A lot of the photography from Colombia over the years created by foreigners is about war, violence, drug trafficking, and related horrors. It is so common that in Colombia there is a term for that kind of photography, pornomiseria. Despite what PR campaigns would have you believe, there’s still lots of horrible stuff going on in Colombia, and there was during the years I was creating No Dar Papaya. But as a human being and as a photographer I am not drawn to violence and misery. I am drawn to beauty, and I seem to be able to find beauty in all kinds of situations.

The title, No Dar Papaya, is a common expression unique to Colombia which means show no vulnerabilities and present no easy target. It speaks to the reality of life in Colombia, having endured over 50 years of war. Tens of thousands have been killed and hundreds of thousands displaced from their homes. Unspeakable cruelties continue to happen. It has a rigid class structure and the greatest disparity between haves and have-nots in Latin America. There’s lots of crime in the cities. Amid all this people live their lives with lots of creativity, joy, and humanity, and that is what No Dar Papaya is about — the beauty, diversity, and distinctive character of Colombia.

Tell us more about the No Dar Papaya book.

It was published to a positive response in Colombia in 2014, and after a long road, it is finally being launched in the U.S. The photographs are sequenced more or less in chronological order, the idea being that the reader goes on this journey of exploration and discovery with me.

We conserved the original size of the Polaroids and the borders, like a photo album. A book is a more intimate experience than an exhibition, and the reader has the time to ponder the photos.

There are no captions. Since the book is bilingual, that would mean that each caption would have to be in two languages — ouch. And then, what would the captions say—“People reclining on a beach in San Andrés”? In so many cases they would just be stating the obvious, and when what is happening in the image isn’t obvious, it’s okay for people to wonder about what they are looking at. That’s the experience one often has in real life, especially in a foreign culture.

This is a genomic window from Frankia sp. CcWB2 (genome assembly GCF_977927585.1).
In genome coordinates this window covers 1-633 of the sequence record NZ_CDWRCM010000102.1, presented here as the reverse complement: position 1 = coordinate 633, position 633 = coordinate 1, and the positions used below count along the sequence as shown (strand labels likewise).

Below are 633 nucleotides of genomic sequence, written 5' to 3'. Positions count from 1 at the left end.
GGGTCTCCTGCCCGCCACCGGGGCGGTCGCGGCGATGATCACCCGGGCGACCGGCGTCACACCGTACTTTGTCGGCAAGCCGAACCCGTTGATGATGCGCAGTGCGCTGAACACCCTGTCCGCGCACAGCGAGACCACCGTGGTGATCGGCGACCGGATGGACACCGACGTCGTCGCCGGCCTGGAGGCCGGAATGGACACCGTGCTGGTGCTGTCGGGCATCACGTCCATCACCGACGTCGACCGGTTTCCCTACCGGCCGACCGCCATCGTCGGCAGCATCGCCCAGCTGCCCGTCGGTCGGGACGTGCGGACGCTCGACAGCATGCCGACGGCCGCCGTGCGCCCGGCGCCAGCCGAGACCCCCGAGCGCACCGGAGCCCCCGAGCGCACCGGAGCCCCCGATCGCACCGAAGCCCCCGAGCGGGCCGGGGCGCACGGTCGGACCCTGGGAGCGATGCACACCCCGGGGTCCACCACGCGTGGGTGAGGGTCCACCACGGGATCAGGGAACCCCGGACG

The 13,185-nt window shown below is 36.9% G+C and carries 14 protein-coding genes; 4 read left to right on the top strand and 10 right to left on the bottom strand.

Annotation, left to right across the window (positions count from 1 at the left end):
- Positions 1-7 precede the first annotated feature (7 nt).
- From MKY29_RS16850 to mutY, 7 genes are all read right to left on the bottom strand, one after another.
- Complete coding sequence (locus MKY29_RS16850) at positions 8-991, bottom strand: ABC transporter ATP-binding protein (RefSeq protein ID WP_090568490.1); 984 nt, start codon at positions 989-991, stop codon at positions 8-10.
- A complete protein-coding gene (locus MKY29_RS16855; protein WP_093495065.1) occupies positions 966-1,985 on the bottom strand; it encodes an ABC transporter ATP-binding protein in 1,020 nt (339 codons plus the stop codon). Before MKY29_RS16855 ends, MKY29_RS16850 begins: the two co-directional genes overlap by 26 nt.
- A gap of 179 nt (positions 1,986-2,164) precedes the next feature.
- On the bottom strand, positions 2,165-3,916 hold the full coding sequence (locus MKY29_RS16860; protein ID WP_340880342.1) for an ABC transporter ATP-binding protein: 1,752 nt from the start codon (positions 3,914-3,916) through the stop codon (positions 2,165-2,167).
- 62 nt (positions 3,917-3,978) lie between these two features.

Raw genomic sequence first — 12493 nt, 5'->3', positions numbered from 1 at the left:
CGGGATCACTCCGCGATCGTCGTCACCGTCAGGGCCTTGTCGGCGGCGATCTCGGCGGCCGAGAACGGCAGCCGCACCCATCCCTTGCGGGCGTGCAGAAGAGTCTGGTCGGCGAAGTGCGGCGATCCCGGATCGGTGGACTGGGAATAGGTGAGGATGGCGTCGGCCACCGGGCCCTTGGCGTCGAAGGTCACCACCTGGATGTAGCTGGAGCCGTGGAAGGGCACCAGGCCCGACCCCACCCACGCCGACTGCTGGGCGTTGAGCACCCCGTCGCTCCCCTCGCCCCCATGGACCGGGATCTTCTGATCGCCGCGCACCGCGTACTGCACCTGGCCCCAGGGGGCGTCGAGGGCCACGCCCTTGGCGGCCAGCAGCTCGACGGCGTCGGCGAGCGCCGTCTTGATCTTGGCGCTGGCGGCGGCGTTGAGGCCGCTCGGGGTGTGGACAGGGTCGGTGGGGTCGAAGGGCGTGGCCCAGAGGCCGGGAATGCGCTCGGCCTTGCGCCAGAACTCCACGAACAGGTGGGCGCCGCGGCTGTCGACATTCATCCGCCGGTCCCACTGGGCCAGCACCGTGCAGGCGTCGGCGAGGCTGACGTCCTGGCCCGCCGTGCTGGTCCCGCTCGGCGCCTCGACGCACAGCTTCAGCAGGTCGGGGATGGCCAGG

I’ve been to exhibitions where the photographs themselves are unremarkable, but because they depict somebody or some event that is/was significant, and it is explained in an accompanying text, I guess you’re supposed to think more of the photo. But you wouldn’t know it if it weren’t for the label, and it doesn’t make the photo any better. I believe the photographs themselves have to be compelling and stand on their own. Captions are a convention of photojournalism and not appropriate for the experience I am trying to create for the reader.

There’s also an introduction by Juan Alberto Gaviria Vélez, a curator from Medellín, and an essay by me, so those also provide context for the photographs. If people want more information about Colombia, they can get it in lots of other places, but No Dar Papaya offers a unique record of Colombia, a unique take on the country.

What’s next for you as a photographer?

I spent half of last year in Thailand and Burma and had this special opportunity to raft 280 kilometers of the Salween River that had never been rafted before. It’s one of only two rivers that has its origins in the Tibetan Plateau that is wild, without dams. I photographed communities along the river and am very interested in continuing that work, collaborating with NGO’s who oppose the several proposed dams that would destroy communities along the river. I also made a film there, For Our People, and am very interested in making more films.